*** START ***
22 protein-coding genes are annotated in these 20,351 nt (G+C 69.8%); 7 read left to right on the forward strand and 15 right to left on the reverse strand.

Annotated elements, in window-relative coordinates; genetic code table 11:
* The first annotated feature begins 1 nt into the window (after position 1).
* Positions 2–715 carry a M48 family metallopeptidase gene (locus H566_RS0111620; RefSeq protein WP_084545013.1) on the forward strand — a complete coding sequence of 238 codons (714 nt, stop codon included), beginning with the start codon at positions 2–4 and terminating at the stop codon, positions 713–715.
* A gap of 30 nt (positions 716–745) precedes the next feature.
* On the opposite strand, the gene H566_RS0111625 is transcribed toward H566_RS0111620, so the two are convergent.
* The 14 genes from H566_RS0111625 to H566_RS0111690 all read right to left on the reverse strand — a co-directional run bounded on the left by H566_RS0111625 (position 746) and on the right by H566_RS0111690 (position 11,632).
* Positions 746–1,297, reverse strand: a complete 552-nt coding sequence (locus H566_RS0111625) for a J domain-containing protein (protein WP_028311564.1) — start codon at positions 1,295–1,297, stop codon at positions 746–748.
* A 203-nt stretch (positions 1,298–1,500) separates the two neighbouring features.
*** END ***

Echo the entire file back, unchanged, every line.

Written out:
22 protein-coding genes are annotated in these 20,351 nt (G+C 69.8%); 7 read left to right on the forward strand and 15 right to left on the reverse strand.

Annotated elements, in window-relative coordinates; genetic code table 11:
* The first annotated feature begins 1 nt into the window (after position 1).
* Positions 2–715 carry a M48 family metallopeptidase gene (locus H566_RS0111620; RefSeq protein WP_084545013.1) on the forward strand — a complete coding sequence of 238 codons (714 nt, stop codon included), beginning with the start codon at positions 2–4 and terminating at the stop codon, positions 713–715.
* A gap of 30 nt (positions 716–745) precedes the next feature.
* On the opposite strand, the gene H566_RS0111625 is transcribed toward H566_RS0111620, so the two are convergent.
* The 14 genes from H566_RS0111625 to H566_RS0111690 all read right to left on the reverse strand — a co-directional run bounded on the left by H566_RS0111625 (position 746) and on the right by H566_RS0111690 (position 11,632).
* Positions 746–1,297, reverse strand: a complete 552-nt coding sequence (locus H566_RS0111625) for a J domain-containing protein (protein WP_028311564.1) — start codon at positions 1,295–1,297, stop codon at positions 746–748.
* A 203-nt stretch (positions 1,298–1,500) separates the two neighbouring features.